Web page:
Most of the coffee houses were closed. We went into the Panorama Center knowing that since there were so many media crews in the towers, at least some would open. And one was. It did not have much business. Haifa Mayor Yonah Yahav came up the elevator to be interviewed. Again. For one of the television networks.. . .
This breath of fresh air gave us strength to get through the next few days.
Friday, July 21, 2006
This was a most difficult, hectic day. There were many sirens, one after the other. There is no way one can get used to the chilling sound of the sirens. It always affects you, in your guts.
Around noon, rockets fell in Hadar and in the Hadar Center, some fifty meters from where I work. A rocket fell on a post office branch, but since it was the middle of the day, the branch was closed. This time, the loud “booms” were more earth shattering than usual. I can not deny it: this time I was afraid. There is only one floor above my apartment. I live in an old house and I readily admit to myself that if a Katyusha wee to make a direct hit on my house, it is highly doubtful that I would survive.
A new immigrant was injured in the Hadar attack: 43-year-old Galina Goldiianka, in the country for one year. Her foot was torn off. She loves reading the newspaper and showing the affection of a new immigrant for her adopted country. She relates that her wound was very difficult, but in spite of the unpleasant scene, people helped her all along the way, never leaving her alone, and she found this very touching. She said, “Yes, I was wounded, but I will never leave. I love this country. There is nothing like Israel in the whole world, and no city can compare with Haifa.” There were media reports that Galina is going to have a hard time climbing up to her fourth-floor apartment (no elevator). I hope that YEDID will be able to somehow help her relocate.
I wonder if our office has been hit. . . are the windows shattered?
Shabbat, July 22, 2006
Notwithstanding the fact that the University is closed and all the exams I was supposed to have this week have been postponed, I decided to study for one of them. The subject: “stress.” Reading the material, I learned that stress that is caused by factors over which we have no control is the most stressful. Sounds familiar, very familiar. Sitting at home for so long has taken its toll. I find myself in the above-mentioned category.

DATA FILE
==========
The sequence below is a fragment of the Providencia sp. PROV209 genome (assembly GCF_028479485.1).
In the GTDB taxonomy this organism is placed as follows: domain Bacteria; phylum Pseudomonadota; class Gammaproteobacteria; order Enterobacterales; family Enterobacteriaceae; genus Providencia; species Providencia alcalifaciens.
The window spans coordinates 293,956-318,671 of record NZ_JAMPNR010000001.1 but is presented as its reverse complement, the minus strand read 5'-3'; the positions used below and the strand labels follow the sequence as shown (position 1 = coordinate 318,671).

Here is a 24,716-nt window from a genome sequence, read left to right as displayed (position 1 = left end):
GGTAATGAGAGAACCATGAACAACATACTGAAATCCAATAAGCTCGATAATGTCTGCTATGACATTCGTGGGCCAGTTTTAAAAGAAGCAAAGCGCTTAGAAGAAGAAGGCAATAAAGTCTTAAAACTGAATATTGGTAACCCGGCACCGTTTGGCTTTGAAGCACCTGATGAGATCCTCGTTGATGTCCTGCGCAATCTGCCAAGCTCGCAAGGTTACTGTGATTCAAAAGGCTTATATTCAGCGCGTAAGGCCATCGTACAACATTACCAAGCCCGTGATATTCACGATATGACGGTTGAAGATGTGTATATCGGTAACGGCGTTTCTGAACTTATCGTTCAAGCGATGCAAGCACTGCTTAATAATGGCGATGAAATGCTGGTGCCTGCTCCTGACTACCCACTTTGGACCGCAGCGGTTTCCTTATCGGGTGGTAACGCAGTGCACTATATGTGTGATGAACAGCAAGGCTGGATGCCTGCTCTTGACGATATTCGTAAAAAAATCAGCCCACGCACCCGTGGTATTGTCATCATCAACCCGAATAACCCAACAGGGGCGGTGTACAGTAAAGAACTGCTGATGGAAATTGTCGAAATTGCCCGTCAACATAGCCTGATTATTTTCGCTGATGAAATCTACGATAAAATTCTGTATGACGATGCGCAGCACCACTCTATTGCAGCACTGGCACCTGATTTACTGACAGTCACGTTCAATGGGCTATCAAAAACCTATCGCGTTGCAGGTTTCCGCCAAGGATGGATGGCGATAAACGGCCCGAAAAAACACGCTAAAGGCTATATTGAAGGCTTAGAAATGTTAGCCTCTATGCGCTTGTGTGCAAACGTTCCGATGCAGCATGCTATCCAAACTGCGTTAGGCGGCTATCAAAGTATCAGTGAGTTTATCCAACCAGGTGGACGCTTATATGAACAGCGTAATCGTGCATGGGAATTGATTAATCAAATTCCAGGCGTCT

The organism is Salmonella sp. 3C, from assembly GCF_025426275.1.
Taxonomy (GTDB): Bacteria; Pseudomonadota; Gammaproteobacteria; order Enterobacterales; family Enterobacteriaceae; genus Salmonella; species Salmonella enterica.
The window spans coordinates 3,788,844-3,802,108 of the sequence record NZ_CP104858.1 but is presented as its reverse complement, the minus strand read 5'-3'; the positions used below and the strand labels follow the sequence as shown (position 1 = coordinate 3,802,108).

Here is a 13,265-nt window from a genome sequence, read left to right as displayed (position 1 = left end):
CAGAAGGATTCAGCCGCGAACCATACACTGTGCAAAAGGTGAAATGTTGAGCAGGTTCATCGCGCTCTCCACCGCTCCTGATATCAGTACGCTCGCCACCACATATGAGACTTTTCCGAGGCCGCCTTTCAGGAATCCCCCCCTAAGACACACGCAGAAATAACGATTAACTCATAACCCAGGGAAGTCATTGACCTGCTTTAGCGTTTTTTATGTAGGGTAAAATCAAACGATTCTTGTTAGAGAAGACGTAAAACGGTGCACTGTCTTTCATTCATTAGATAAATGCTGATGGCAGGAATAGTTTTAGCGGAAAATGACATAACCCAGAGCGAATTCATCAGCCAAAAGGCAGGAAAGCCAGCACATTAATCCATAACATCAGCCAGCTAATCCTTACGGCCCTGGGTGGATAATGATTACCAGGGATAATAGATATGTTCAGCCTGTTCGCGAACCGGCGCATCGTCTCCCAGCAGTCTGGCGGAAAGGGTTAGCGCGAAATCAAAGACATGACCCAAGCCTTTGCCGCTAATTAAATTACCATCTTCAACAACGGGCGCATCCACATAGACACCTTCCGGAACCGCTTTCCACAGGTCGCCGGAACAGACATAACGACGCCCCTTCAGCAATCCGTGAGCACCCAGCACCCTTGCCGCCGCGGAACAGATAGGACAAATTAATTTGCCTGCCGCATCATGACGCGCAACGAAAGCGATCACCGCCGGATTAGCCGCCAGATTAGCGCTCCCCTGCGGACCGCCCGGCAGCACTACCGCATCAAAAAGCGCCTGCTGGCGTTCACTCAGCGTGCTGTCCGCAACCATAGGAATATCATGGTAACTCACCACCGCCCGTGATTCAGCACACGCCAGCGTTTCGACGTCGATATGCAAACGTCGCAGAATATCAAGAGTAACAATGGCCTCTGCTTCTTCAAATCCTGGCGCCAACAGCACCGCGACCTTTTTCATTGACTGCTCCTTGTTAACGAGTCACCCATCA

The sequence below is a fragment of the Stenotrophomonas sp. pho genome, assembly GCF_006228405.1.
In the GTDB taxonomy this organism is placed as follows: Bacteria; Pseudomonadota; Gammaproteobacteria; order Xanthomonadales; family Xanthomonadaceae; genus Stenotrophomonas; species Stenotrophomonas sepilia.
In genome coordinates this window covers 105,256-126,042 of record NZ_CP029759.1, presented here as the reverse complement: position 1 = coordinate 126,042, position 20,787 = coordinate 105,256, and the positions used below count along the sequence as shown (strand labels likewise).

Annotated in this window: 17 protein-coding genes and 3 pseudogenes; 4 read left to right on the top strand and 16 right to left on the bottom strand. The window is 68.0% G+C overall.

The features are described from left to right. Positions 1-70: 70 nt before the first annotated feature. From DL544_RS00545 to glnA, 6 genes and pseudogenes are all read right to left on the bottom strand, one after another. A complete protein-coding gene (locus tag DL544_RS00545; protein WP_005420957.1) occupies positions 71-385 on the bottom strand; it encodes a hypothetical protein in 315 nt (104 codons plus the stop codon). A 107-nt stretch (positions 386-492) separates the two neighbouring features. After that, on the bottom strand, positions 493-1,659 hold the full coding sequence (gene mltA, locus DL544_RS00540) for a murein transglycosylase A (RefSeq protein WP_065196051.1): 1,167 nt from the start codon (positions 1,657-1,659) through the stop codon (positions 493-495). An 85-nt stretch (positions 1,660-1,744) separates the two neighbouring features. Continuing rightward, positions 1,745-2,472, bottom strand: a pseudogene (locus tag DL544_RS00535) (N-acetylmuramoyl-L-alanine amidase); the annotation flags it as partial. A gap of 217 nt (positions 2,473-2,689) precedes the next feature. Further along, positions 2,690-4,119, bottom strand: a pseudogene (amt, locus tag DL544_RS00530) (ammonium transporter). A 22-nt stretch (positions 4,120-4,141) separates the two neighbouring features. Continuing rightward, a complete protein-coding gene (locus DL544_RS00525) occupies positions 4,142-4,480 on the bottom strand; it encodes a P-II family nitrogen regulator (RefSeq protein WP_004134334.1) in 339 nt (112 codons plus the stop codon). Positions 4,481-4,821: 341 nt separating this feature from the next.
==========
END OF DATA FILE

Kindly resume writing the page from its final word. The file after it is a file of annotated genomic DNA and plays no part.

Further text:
I decided a long time ago that I want to volunteer, but I did not know what I would do. A girlfriend told me about the possibility of volunteering at the Haifa municipal information center. A good idea: I was in charge of coordinating many events when I was in the Air Force. I have the necessary nerves of steel and I know what to do. So I sent email offering my services.
Sunday, July 23, 2006
The twelfth day of warfare in the North
I have started to get used to my daily routine. You get up in the morning to the sounds of explosions accompanied by sirens; more sirens, more explosions. A natural alarm clock. You go through the morning with more sirens. By the time lunchtime comes around, you feel that it has been a long day. Fatigue.
Today I was awoken by a telephone call at 9 a.m.. The Municipal Center called; they want me to come work a shift tomorrow. I am so happy to finally be able to do something useful!
My mother alternates staying with me and with my sister. We spend the day making lunch together, watching television, reading newspapers. It is hard to concentrate on anything more demanding.
Friends and relatives invite me and the family to come stay with them. But I feel that I want to remain in Haifa. Maybe I will change my mind, like all my neighbors and friends from Haifa who went south “to air themselves out.”
Towards evening, I feel like I am living in a forgotten city. It is so quiet. Most of the people who live in my building and in the immediate area have left. No cars drive by. It is so quiet, you can hear the Katyushas falling in Akko.
At this stage of the fighting, I have learned to locate where the rockets land, according to the sound of the “boom.” If it comes from the direction of my porch, it fell into the sea, in Kiryat Eliezer, or in Bat Galim. If the noise came from the side where the kitchen is, the rocket must have landed in Hadar, in Nesher, or in the Haifa Bay. I can tell the distance, too, more or less.
Without a shadow of a doubt, we here in the North can tell there is a war going on. Both soldiers and civilians get killed every day. We hear the unrelenting noise of planes and helicopter zooming over to Lebanon. On television, you see the warfare from the Israeli side only. To see the other side, I look at the foreign media. I assume that no one wants to negatively affect the consensus that has sprung up over this war. Today, it is clear to me that the fighting will not continue for too long and political negotiations will start soon. Everyone is aware of this.
Now all we can do is wait and see what happens.